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How many amps in a 220 volt 10000 watts?

Updated: 8/9/2023

Wiki User

10y ago

Not smaller than 3 AWG copper, or not smaller than 1 AWG aluminum. If this is a longer run (say to an out-building) than you need to consider line losses and go with a larger wire size.

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There is more to the question than meets the eye. Is this a 100A residential service that you are feeding with the wire in question? Is it a breaker for a sub-panel at a single family residence?

If a Dwelling Service, according to NEC Table 310.15(B)(7), 4AWG copper or 2AWG aluminum is sufficient.

If a sub-panel for a dwelling, you may be able to get by with the same, if the authority having jurisdiction (inspector) interprets this Table in that way.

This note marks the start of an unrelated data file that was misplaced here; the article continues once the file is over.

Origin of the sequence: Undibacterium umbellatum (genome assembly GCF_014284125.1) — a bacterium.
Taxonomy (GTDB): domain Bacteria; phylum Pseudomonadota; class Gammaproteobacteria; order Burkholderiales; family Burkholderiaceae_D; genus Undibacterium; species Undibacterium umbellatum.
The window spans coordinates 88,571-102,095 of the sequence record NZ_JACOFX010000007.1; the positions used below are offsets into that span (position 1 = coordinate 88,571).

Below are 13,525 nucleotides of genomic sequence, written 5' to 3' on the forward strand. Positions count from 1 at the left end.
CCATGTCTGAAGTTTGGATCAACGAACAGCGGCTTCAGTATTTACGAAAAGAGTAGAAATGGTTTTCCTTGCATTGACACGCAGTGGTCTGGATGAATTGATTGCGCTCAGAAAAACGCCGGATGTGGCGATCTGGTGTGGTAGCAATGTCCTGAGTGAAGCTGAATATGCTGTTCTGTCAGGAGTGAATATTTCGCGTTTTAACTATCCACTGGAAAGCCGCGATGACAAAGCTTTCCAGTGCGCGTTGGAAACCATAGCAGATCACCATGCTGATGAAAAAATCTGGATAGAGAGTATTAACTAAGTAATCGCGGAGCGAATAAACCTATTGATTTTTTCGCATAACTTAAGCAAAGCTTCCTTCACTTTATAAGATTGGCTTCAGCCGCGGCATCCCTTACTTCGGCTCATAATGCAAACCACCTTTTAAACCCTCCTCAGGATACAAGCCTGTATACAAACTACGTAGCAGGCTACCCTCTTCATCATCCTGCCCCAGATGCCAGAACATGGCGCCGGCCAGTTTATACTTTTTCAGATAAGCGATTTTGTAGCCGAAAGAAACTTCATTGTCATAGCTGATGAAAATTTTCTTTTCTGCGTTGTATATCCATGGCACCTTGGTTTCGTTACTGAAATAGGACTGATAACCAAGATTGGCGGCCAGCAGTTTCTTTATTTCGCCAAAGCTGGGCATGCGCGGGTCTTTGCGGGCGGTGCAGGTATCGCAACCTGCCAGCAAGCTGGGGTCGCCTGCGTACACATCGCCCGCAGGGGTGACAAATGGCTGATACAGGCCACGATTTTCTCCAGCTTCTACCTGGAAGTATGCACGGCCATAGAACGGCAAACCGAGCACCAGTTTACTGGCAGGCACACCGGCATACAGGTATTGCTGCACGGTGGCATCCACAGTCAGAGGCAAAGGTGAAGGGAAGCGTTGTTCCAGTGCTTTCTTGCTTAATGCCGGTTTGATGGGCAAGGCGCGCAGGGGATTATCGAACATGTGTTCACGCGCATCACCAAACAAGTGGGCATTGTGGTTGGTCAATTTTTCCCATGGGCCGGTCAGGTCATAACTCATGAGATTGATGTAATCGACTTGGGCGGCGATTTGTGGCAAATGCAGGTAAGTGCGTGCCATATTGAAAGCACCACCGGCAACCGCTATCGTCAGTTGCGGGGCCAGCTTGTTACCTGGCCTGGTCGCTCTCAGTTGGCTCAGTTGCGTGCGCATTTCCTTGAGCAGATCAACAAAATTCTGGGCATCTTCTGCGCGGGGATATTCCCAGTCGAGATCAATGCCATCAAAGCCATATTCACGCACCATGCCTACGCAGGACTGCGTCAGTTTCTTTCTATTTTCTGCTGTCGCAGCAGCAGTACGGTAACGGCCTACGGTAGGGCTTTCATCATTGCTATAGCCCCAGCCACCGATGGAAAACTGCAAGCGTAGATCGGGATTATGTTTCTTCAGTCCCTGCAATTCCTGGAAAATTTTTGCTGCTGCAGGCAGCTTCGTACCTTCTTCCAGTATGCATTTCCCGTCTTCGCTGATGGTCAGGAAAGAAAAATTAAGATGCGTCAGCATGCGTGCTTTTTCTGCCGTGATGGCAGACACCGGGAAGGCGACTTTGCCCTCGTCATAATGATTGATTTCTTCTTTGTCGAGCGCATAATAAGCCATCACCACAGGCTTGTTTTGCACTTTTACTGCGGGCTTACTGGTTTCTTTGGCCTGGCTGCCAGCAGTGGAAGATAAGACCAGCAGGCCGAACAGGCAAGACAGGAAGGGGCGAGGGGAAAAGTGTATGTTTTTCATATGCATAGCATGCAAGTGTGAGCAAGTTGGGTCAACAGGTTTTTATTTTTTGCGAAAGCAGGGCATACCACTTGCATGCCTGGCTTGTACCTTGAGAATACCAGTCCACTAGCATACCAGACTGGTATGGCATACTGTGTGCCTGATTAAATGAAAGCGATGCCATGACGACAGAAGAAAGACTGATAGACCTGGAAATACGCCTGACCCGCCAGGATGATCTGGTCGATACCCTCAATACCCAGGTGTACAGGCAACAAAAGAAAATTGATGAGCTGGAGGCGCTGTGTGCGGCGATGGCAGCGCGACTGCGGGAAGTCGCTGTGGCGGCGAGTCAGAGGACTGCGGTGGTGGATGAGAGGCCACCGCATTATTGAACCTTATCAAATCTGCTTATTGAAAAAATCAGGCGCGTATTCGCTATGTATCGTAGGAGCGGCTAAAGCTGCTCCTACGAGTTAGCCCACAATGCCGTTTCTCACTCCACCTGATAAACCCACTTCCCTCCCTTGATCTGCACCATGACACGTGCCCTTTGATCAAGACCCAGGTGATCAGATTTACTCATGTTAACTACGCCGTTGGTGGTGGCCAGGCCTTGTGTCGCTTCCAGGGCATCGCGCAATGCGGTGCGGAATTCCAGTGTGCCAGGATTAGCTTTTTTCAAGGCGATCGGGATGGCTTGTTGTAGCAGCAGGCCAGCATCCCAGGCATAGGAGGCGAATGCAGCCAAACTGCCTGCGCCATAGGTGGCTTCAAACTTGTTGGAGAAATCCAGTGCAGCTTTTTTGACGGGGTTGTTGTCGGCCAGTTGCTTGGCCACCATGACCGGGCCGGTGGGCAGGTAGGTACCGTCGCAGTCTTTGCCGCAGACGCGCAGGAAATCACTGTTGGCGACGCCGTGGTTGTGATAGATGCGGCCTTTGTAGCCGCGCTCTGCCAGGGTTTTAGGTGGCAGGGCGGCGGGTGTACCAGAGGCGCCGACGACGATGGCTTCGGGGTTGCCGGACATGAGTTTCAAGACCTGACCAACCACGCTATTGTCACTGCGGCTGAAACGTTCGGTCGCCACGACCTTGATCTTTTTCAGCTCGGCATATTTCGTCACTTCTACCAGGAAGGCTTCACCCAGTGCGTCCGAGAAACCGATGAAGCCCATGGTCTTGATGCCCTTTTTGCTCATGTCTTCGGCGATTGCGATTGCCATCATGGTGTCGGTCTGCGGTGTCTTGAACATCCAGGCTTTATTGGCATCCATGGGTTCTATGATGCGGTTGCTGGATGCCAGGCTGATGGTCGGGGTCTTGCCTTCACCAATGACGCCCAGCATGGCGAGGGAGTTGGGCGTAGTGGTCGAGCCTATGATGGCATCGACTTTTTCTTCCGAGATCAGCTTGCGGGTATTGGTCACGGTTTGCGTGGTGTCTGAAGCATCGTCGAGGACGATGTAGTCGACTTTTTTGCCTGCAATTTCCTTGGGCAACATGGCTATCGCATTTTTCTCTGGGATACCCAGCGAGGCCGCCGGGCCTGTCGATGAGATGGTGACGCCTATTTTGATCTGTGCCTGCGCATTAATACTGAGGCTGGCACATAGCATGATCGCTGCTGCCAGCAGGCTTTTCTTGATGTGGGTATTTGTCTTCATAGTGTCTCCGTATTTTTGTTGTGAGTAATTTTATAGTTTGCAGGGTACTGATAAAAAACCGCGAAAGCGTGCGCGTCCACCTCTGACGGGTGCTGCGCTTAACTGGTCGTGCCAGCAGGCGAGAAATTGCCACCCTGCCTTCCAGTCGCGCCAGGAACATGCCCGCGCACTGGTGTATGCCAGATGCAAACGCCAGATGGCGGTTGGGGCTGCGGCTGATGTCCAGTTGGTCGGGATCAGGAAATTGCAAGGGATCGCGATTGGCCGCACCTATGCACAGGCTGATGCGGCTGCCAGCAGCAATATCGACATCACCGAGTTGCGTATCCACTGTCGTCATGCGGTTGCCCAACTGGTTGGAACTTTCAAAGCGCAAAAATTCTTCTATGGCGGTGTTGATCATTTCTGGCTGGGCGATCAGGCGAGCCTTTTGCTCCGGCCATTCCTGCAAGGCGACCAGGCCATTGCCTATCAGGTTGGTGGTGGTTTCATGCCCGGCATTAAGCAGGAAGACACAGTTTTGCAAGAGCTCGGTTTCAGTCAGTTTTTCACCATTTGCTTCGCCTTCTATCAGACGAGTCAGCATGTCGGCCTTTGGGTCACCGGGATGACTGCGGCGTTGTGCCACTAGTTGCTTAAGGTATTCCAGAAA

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As always, if you are in doubt about what to do, the best advice anyone should give you is to call a licensed electrician to advise what work is needed.

Before you do any work yourself,

on electrical circuits, equipment or appliances,

always use a test meter to ensure the circuit is, in fact, de-energized.

IF YOU ARE NOT ALREADY SURE YOU CAN DO THIS JOB

SAFELY AND COMPETENTLY

REFER THIS WORK TO QUALIFIED PROFESSIONALS.

Wiki User

11y ago
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Wiki User

14y ago

The voltage of the load or appliance does not matter. If the total amperage is 100 amps, the total connected load (in AMPS) at any given time can not exceed that amount.

Wiki User

11y ago

3 AWG copper for typical residential applications.

Wiki User

10y ago

The formula you are looking for is I = W/E. Amps = Watts/Volts.

Wiki User

13y ago

Power

= Current x Voltage

= 100A x 220V

= 22000W

Wiki User

6y ago

Depends on the size wire and breaker used.